The Division of Neurosurgery is at the forefront of innovative basic science and clinical-translational research.  To foster innovative solutions for world-class neurosurgical patient care, we have developed highly successful research programs across the spectrum of our mandate, including stroke, spine, pediatrics, oncology and functional neurosurgery.  By harnessing the latest advances in the lab, we have been able to offer some of the latest clinical treatments for Saskatchewan patients. 

Saskatchewan Cerebrovascular Centre

Primary Investigators

Michael KellyMD, PhD, FRCSC, FACS, FAANS
Lissa PeelingBSc, MD, FRCSC 

Our research program focuses on metabolic changes in the brain following disease or injury. We employ a combination of traditional biological laboratory techniques, including histology and immunohistochemistry, with advanced synchrotron-based imaging techniques. These methods allow our team to visualize subtle changes in the metabolic state of tissues and characterize changes that occur anywhere from the atomic to the anatomic level.  Our advanced imaging methods include Fourier transfer infrared (FTIR) spectroscopic imaging, a method that allows us to visualize changes at the molecular level, and X-ray fluorescence imaging (XFI), which allows us to map a wide range of elements at their naturally occurring levels.

The team has surgical expertise in rodent stroke models, including hypoxic ischemia (HI), the photothrombotic (PT) model, and the middle cerebral artery occlusion (MCAO) model, as well as a collagenase mouse model of intracerebral hemorrhage (ICH).

Recent areas of investigation have included:
•       Characterizing the changes in metabolic markers over time following onset of ischemic stroke
•       Effects of the drug trifluoperazine on stroke lesion size and post-stroke edema
•       New methods for data reduction, statistical analysis and clustering for imaging data
•       Differences in size and brain metabolic response to ischemic stroke in male and female subjects
•       Identifying new markers to characterize and track hemorrhagic transformation of ischemic stroke
•       The effects of elevated iron status on stroke severity and post-stroke oxidative damage in the brain

 Learn more by visiting the Saskatchewan Cerebrovascular Center Website.

Applied Neurosurgery Research Laboratory

Primary Investigator

 Jonathan Norton, PhD, BSc(HONS), MRes, FACNS

The Applied Neurophysiology Research Laboratory, under PI Dr Jonathan Norton, investigates methods to make surgery safer and understand neurophysiological signals recorded during surgery and other acute procedures. This includes understanding the physiological basis of routine tests such as pedicle screw testing, (Norton et al 2021) and novel analysis of signals recorded during surgery (Norton et al 2018, Kelly et al 2021).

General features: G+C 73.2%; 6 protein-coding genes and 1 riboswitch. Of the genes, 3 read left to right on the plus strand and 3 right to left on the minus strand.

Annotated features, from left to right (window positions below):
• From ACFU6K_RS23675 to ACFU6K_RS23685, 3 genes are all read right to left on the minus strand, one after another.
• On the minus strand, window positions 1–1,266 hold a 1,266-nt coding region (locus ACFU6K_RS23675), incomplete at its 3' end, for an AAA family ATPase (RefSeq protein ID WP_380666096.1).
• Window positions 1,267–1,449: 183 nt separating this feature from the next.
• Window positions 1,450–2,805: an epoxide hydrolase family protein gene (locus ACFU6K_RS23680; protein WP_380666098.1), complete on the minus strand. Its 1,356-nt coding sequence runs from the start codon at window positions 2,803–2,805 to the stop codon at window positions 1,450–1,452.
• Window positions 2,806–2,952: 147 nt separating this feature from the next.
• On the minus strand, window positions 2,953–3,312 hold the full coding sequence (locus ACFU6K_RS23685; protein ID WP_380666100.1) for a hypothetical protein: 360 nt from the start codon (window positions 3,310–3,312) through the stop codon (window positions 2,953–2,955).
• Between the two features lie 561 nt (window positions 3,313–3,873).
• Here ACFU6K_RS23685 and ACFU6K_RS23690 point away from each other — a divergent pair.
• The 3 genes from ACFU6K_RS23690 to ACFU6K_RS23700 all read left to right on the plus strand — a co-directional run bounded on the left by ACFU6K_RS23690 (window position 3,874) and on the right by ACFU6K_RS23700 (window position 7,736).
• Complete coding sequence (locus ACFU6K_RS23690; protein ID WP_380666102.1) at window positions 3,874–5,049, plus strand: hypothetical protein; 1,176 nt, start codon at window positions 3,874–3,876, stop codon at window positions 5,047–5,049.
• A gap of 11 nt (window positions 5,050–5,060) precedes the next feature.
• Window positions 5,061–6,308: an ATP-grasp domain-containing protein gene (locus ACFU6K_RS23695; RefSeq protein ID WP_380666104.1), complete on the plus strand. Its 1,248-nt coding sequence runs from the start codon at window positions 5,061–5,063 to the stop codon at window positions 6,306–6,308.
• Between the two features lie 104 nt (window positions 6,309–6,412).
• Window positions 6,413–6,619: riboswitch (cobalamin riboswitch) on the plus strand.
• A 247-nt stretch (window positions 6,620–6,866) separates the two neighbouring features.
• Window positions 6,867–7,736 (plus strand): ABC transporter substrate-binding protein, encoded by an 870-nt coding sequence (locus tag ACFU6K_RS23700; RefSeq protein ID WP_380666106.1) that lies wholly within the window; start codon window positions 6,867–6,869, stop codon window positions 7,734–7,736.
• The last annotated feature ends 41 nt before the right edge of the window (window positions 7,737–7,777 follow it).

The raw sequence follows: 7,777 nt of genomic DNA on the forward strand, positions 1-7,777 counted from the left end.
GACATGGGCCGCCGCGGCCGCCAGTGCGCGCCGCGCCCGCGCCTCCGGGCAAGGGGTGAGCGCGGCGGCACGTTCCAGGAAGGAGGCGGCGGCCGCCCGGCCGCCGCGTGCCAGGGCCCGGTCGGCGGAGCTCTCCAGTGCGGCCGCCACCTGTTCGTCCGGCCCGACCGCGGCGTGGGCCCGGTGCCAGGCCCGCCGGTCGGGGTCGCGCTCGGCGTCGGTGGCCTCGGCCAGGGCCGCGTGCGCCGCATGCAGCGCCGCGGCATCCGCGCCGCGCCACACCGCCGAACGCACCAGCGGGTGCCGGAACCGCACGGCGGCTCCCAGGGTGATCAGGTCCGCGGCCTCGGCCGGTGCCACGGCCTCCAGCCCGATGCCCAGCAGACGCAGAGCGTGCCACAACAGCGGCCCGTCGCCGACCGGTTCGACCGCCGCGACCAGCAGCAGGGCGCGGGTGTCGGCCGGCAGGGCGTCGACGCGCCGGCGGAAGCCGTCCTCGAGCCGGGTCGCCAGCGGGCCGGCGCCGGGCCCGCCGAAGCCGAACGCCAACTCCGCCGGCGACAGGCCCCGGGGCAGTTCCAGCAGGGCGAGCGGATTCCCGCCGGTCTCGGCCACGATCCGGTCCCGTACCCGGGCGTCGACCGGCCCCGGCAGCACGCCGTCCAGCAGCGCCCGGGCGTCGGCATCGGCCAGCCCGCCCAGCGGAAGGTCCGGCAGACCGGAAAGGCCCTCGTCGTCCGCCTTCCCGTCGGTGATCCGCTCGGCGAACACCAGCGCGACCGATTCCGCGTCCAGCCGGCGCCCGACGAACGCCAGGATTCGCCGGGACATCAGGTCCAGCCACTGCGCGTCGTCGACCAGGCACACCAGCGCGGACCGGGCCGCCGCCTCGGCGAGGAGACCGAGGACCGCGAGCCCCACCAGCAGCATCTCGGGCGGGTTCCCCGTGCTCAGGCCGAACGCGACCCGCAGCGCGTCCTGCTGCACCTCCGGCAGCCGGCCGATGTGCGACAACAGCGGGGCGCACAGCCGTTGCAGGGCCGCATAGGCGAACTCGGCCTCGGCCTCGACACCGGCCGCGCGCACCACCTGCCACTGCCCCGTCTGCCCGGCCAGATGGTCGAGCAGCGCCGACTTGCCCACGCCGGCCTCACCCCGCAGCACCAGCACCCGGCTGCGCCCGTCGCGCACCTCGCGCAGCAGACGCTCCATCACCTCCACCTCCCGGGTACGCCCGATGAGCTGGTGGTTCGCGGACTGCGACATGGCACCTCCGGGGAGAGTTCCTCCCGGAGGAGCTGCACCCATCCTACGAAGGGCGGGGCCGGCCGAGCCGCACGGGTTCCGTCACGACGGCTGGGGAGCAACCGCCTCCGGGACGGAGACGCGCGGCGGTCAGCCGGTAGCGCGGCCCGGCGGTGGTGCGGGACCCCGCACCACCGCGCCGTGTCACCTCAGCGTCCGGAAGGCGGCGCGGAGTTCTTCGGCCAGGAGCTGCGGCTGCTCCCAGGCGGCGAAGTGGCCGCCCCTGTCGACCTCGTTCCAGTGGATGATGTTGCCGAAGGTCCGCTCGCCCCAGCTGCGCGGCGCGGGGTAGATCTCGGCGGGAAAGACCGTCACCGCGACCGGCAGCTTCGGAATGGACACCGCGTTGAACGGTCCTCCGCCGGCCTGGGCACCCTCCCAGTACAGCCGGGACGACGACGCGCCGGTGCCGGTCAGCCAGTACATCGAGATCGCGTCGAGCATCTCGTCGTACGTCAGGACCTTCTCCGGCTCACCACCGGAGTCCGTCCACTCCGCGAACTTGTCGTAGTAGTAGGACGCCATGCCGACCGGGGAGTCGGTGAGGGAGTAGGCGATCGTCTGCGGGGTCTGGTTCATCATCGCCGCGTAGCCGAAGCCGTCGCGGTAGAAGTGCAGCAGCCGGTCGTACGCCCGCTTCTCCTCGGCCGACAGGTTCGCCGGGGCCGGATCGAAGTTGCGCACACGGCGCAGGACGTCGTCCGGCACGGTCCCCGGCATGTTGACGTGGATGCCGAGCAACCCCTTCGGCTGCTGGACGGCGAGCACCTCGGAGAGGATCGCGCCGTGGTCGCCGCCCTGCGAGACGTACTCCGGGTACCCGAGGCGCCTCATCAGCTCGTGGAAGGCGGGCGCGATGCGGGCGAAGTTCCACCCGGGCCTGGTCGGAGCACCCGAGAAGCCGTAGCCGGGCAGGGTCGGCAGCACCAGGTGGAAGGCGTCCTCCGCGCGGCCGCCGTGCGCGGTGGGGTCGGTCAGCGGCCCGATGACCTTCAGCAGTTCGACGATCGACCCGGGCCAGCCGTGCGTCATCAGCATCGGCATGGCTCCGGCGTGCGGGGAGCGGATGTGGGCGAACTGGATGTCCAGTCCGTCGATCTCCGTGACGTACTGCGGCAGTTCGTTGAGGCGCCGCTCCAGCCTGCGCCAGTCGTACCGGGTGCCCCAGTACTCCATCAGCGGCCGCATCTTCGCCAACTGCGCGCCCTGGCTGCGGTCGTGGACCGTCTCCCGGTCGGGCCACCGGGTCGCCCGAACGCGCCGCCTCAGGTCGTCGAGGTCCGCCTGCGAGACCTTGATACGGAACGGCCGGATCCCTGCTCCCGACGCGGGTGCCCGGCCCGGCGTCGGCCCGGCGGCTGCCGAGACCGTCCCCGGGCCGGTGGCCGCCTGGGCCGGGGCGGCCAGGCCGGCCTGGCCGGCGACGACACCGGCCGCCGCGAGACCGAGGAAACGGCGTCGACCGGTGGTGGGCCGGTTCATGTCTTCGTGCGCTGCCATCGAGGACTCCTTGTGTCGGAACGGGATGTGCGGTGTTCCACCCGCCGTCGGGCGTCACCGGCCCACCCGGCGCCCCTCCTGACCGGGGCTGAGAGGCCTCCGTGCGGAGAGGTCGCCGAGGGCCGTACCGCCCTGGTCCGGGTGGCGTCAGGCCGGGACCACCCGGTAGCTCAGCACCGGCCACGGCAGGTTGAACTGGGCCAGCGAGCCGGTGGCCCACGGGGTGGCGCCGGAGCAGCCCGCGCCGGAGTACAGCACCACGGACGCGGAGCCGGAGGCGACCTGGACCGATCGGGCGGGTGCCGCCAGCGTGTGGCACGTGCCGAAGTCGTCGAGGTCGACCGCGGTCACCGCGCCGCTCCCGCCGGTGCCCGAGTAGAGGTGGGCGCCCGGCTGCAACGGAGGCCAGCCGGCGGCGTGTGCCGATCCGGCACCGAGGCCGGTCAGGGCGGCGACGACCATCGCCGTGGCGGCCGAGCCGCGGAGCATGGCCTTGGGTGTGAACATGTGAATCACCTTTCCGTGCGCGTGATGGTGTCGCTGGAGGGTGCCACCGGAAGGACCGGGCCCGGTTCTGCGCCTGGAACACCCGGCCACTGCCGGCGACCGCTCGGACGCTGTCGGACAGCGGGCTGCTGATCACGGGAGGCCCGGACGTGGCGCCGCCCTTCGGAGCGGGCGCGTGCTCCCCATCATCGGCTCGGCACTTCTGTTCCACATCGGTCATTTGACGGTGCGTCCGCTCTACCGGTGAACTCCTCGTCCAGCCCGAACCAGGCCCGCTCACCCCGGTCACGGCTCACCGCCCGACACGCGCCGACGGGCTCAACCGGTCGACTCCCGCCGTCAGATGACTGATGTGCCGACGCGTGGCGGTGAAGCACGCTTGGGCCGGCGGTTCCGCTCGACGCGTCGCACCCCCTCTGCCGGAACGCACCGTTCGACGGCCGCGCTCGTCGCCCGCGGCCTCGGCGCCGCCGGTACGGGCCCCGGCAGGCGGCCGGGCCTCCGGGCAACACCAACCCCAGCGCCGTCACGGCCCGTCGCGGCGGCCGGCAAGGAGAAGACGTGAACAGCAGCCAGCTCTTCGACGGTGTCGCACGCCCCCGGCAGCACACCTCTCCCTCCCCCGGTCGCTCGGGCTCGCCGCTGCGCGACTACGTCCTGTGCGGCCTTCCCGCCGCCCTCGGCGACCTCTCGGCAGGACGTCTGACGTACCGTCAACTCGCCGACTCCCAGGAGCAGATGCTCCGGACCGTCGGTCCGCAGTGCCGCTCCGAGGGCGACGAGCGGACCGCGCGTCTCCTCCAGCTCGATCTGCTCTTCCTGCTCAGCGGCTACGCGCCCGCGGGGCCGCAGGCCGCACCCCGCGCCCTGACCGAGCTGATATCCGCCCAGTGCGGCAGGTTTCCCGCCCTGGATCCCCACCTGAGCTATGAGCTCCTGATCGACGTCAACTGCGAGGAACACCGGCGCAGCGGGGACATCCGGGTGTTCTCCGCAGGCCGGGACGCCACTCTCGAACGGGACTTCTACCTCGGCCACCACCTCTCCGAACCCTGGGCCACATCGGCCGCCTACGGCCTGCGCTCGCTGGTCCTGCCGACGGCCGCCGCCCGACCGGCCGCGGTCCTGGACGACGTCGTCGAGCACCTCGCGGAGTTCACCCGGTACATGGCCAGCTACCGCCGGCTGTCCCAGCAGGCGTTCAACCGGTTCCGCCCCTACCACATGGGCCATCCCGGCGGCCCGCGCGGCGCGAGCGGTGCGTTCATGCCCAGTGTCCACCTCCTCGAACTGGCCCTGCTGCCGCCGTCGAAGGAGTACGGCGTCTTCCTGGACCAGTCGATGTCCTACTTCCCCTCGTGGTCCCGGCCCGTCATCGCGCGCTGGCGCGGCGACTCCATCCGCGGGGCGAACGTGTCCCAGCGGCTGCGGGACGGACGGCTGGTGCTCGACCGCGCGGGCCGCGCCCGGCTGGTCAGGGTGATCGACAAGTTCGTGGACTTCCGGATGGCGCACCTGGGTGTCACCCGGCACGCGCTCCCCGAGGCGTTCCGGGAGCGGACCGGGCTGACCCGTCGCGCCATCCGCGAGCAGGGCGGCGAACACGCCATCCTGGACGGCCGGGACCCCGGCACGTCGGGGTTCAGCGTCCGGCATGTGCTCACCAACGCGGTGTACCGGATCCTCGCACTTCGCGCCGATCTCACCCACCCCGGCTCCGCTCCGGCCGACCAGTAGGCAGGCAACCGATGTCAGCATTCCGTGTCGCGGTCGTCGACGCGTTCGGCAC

The lab also is involved in the development of neuromodulation/neuroprostheses, including understanding the mechanisms of action of spinal cord stimulation and the development of novel stimulation paradigms. We also work to understand the interactions between electrical stimulation and the nervous system (Norton 2021) as well as neurophysiological markers of pathology.


Presurgical Neuroimaging Program

Primary Investigator

Layla Gould, PhD

The Presurgical Neuroimaging Program at RUH is led by Dr. Layla Gould and the primary team members include Dr. Ron Borowsky (Professor, Dept. Psychology), Dr. Marla Mickleborough (Assistant Professor, Dept. Psychology), Josh Neudorf (PhD student, Dept. Psychology), and Shaylyn Kress (MA student, Dept. Psychology). The team performs presurgical functional MRI and white matter tractography (i.e., diffusion tensor imaging) in patients undergoing neurosurgery for various conditions, including temporal lobe epilepsy, tumours, cortical and vascular malformations, depression, obsessive-compulsive disorder, and other lesions. The goal is to localize eloquent cortex (i.e., cortex that, if removed, will result in loss of sensory, language, or motor function) adjacent to brain lesions in order to inform planning and decision-making for the surgery. Given that each patient presents unique challenges with respect to developing cognitive tasks that will activate regions near their surgical margins, the work involves designing individualized fMRI paradigms on a case-by-case basis to suit each patient’s specific needs. Since the formation of the team in 2013, the team has performed +200 presurgical scans. From these cases, several articles have been published including case reports, case series, and larger group studies. The team is also among the first to map the cranial nerves using tractography for posterior fossa tumours.

Dr. Layla Gould’s research also involves collaboration with Dr. Mike Kelly (Professor, Division of Neurosurgery) and Dr. Jon Farthing (Professor, Collage of Kinesiology) among other clinicians and researchers in the College of Kinesiology, Department of Neurology, and the Department of Physical Medicine and Rehabilitation on a project exploring a novel treatment (i.e., cross-education) for rehabilitation for patients with motor impairments following stroke. The study involves assessing strength and range of motion in stroke patients, as well as fMRI and tractography to examine the neural mechanisms associated with motor recovery post-stroke. The research will further reveal the translational implications of the cross-education effect in stroke rehabilitation.